Are you a sheep or a goat? Opt to be a sheep and strive to enter through the narrow gate!
Today we celebrate the Solemnity of Our Lord Jesus Christ, King of the Universe. This feast was instituted by Pope Pius XI in 1925 to celebrate the Jubilee Year and the 16th centenary of the Council of Nicaea, and to reassert the sovereignty of Christ and the Church over all forms of government.
The Feast was also a reminder to the totalitarian governments of Mussolini, Hitler, and Stalin that Jesus Christ is the only Sovereign King. Christ is our spiritual King and Ruler who rules by truth and love. We declare our loyalty to him by the quality of our Christian commitment, expressed in our serving of others with sacrificial and forgiving love, and by our solidarity with the poor.
The readings are clear and almost seem to portend the end of the world. And that is a healthy reminder for all of us to be aware of our mortality and to always be prepared to meet God face to face.
Jesus, our Good Shepherd, is constantly striving to round up his sheep and lead them all home. But we are constantly straying off into the wilderness and getting into trouble; thankfully, our Shepherd seeks us out and brings us back.
As is written in the book of the prophet Ezekiel:
“The lost I will seek out, the strayed I will bring back, the injured I will bind up, the sick I will heal, but the sleek and the strong I will destroy, shepherding them rightly.”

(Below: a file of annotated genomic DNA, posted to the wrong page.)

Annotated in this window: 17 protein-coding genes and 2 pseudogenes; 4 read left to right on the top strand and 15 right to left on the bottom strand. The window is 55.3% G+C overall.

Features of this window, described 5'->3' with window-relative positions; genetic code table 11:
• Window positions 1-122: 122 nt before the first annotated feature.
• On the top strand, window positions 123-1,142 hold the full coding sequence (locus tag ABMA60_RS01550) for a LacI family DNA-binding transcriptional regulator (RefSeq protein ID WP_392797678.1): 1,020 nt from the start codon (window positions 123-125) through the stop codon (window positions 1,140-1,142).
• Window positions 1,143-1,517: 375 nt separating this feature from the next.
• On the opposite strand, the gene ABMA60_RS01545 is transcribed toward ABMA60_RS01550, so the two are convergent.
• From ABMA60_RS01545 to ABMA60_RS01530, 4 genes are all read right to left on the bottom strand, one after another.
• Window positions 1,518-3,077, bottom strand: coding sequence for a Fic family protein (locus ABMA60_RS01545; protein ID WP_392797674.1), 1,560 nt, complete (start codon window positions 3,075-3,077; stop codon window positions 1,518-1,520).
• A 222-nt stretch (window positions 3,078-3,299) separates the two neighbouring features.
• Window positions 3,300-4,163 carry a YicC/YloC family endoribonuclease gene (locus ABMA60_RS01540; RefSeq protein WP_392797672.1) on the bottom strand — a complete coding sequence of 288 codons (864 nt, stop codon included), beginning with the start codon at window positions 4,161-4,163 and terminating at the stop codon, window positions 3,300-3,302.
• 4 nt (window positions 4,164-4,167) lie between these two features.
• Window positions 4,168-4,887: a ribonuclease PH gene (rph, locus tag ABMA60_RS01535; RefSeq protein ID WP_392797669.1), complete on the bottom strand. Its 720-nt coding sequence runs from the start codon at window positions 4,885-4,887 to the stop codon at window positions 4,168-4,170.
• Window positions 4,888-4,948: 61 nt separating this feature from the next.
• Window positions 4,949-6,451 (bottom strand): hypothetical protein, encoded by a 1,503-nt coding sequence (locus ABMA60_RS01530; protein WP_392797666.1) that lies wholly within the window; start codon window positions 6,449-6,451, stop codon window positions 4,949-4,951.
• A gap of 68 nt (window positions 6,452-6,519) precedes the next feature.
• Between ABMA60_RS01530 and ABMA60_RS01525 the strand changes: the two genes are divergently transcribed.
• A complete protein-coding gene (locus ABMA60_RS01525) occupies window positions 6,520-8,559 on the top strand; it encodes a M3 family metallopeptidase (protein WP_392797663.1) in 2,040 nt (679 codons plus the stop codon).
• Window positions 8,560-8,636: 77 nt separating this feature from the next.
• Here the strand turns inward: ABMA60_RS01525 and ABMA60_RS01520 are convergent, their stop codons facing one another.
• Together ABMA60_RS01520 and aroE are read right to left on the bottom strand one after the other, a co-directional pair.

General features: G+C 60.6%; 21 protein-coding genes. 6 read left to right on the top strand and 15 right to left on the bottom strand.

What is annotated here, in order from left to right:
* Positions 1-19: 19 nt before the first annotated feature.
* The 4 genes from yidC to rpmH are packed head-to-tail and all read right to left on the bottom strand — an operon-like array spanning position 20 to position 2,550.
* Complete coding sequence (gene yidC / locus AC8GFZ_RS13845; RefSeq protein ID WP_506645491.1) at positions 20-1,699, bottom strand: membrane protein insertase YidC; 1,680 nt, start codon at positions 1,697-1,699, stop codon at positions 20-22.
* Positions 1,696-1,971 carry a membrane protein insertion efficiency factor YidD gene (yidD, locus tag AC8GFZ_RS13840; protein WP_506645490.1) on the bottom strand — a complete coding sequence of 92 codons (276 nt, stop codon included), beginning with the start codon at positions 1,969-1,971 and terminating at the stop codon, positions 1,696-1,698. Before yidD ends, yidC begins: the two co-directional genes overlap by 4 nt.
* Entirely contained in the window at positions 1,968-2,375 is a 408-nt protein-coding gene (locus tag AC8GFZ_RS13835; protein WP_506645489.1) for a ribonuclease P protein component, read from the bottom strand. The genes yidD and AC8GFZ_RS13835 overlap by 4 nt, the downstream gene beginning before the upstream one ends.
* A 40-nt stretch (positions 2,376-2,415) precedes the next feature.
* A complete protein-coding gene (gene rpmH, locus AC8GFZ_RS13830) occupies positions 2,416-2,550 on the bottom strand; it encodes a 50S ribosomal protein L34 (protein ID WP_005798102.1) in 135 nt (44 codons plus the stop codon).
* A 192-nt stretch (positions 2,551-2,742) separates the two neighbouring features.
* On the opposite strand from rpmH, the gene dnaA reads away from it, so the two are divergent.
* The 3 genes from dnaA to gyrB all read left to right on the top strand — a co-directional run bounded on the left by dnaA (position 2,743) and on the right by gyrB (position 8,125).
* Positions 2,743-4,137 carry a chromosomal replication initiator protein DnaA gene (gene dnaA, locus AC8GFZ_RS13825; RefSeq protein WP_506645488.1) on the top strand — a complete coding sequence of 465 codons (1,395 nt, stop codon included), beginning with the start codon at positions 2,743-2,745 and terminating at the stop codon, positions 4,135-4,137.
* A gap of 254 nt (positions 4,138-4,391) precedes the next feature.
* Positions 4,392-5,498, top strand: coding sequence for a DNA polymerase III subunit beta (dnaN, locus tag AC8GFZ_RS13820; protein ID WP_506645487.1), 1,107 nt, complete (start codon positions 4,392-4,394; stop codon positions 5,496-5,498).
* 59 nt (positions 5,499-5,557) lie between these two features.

Today’s Gospel presents Christ the King as reigning, not from a throne, but from the gibbet of the cross. Like the “suffering servant” of Isaiah (53:3), He is despised and rejected, as the bystanders ridicule the crucified King, challenging Him to prove His Kingship by coming down from the cross. The Gospel also tells of the criminal crucified beside Jesus who recognized Him as a Savior King and asked Jesus to remember him when Jesus entered His kingdom. Jesus promised the good thief that he would be with Him that day in Paradise. Tradition remembers the criminal on Jesus’ right side as “the good thief” who repented of his sins at the last moment, though Mark and Matthew call him a “revolutionary.”
King of the Jews
Although the Romans intended the inscription on the cross, “This is the King of the Jews,” to be ironic, it reflected the popular Jewish speculations about Jesus’ possible identity as the Messiah of Israel. For Luke and other early Christians that title was correct, since the Kingship of Jesus was made manifest most perfectly in his suffering and death on the cross, followed by His Resurrection on the third day, as He had foretold.
As we celebrate the Kingship of Christ today, let us remember that we belong to his Kingdom only when we try to walk with him, when we try to live our lives fully in the spirit of the Gospel and when that Gospel spirit penetrates every facet of our living.
Jesus Christ, King of the Universe, have mercy on us.